Around three years ago, in June of 2014, oil began a spectacular collapse. After rising to the point where WTI was fetching over $100 a barrel and holding that psychologically important level for a few months, the market turned. Six months after the rout began the price of a barrel of oil had halved, leaving a lot of companies in a lot of trouble. The hardest hit businesses in the industry were small exploration and production (E&P) companies. Even those that saw it as an anomaly rather than a new normal had worked on assumptions that seemed reasonable or even quite conservative at the time but proved disastrous very quickly. From that point, planning on a long-term average price of around $80 per barrel and borrowing and investing accordingly looked like a too conservative plan if anything.
As prices collapsed, however, even those companies faced a serious problem. Debt levels that looked manageable with oil at an average of $80 now became serious burdens. That situation was worsened by the fact that much of the borrowing had been done to finance land and mineral rights lease purchases that were now essentially worthless. There is no point having a right, and in many cases an obligation, to drill on land where the oil and gas cost more to get out of the ground than you can expect to get for it in the market.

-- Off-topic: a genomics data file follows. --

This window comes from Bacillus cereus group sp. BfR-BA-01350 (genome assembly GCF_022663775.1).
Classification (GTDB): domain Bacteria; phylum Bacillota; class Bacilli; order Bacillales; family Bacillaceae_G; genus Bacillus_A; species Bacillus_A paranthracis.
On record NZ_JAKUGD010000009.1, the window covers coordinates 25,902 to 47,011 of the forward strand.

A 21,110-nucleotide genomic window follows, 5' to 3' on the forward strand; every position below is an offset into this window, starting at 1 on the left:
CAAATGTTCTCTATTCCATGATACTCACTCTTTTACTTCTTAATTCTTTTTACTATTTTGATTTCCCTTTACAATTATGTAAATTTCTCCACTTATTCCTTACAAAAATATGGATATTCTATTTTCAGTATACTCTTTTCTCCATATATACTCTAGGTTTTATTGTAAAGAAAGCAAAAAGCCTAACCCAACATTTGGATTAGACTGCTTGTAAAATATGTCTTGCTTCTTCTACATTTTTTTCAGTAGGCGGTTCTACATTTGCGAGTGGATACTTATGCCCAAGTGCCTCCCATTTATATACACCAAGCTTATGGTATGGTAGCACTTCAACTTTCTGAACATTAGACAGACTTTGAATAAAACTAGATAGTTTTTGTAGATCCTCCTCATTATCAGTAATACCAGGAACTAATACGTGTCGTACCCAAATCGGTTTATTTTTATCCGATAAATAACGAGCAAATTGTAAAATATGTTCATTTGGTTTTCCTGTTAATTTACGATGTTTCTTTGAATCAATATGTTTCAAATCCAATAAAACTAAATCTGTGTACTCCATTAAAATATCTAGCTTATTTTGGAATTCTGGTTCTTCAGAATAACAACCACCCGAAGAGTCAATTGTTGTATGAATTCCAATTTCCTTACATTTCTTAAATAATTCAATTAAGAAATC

I retell this history, as distressing as it is for most energy investors, to make a point about companies that have survived to this point. Many of them are still in existential danger. The big, multinational integrated firms, of course, have seen all this before and will ride it out. Many of the smaller E&P companies, however, face a daily fight to survive in the hope that oi and natural gas, or both, will recover soon. Each drop in prices such as that which came this week in response to another awful inventory number further delays that time and each one looks increasingly like another nail in some coffins.
There are, however, a few bright spots. Take Abraxas Petroleum (AXAS) for example. This is a company that faces exactly the problems outlined above, and around a year ago looked to be on the verge of bankruptcy. But their reaction to the problem has left them equipped to survive, and even to emerge out the other side of the changes as a leaner, more focused operation. The 3 Year chart of the stock shows that story.
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Recently, however, as WTI has dropped back to the lower end of its recent roughly $45-$55 range, AXAS has lost ground again, dropping around 40% from the highs at the turn of the year. Given the history that makes sense in some ways but the restructuring and refocus have hugely reduced the existential risk to the company with oil at these levels, as demonstrated by the fact that they are making rather than losing money. I believe that light a 40% drop in reaction to a 20% decline in oil looks seriously overdone.
AXAS is better placed to withstand price fluctuations now that they are concentrating their efforts on their more profitable Permian Basin holdings. If, like me, you believe that oil is essentially range bound right now it looks cheap around here and is worth another chance.